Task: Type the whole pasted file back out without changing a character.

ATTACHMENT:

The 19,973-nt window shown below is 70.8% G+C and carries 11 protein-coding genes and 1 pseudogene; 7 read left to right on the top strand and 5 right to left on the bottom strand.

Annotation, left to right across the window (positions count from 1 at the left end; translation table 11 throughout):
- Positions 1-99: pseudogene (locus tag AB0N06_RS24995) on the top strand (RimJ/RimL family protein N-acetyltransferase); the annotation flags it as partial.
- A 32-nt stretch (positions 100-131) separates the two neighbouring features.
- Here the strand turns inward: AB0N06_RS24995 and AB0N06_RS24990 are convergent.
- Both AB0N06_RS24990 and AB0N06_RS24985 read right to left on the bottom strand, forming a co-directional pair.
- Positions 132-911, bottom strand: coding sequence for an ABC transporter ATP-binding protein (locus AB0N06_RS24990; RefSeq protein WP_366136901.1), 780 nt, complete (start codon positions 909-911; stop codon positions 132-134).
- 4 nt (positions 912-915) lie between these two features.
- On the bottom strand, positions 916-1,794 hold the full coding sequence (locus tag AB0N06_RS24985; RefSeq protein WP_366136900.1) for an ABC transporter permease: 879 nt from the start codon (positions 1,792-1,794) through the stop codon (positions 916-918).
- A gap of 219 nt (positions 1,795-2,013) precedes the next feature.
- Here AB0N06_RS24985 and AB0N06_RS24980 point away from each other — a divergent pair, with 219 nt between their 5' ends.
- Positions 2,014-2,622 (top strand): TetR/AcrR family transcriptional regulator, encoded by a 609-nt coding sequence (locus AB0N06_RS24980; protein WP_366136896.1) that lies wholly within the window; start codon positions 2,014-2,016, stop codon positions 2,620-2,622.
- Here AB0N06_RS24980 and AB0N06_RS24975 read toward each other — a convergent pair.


The 19,973-nt window shown below is 70.8% G+C and carries 11 protein-coding genes and 1 pseudogene; 7 read left to right on the top strand and 5 right to left on the bottom strand.

Annotation, left to right across the window (positions count from 1 at the left end; translation table 11 throughout):
- Positions 1-99: pseudogene (locus tag AB0N06_RS24995) on the top strand (RimJ/RimL family protein N-acetyltransferase); the annotation flags it as partial.
- A 32-nt stretch (positions 100-131) separates the two neighbouring features.
- Here the strand turns inward: AB0N06_RS24995 and AB0N06_RS24990 are convergent.
- Both AB0N06_RS24990 and AB0N06_RS24985 read right to left on the bottom strand, forming a co-directional pair.
- Positions 132-911, bottom strand: coding sequence for an ABC transporter ATP-binding protein (locus AB0N06_RS24990; RefSeq protein WP_366136901.1), 780 nt, complete (start codon positions 909-911; stop codon positions 132-134).
- 4 nt (positions 912-915) lie between these two features.
- On the bottom strand, positions 916-1,794 hold the full coding sequence (locus tag AB0N06_RS24985; RefSeq protein WP_366136900.1) for an ABC transporter permease: 879 nt from the start codon (positions 1,792-1,794) through the stop codon (positions 916-918).
- A gap of 219 nt (positions 1,795-2,013) precedes the next feature.
- Here AB0N06_RS24985 and AB0N06_RS24980 point away from each other — a divergent pair, with 219 nt between their 5' ends.
- Positions 2,014-2,622 (top strand): TetR/AcrR family transcriptional regulator, encoded by a 609-nt coding sequence (locus AB0N06_RS24980; protein WP_366136896.1) that lies wholly within the window; start codon positions 2,014-2,016, stop codon positions 2,620-2,622.
- Here AB0N06_RS24980 and AB0N06_RS24975 read toward each other — a convergent pair.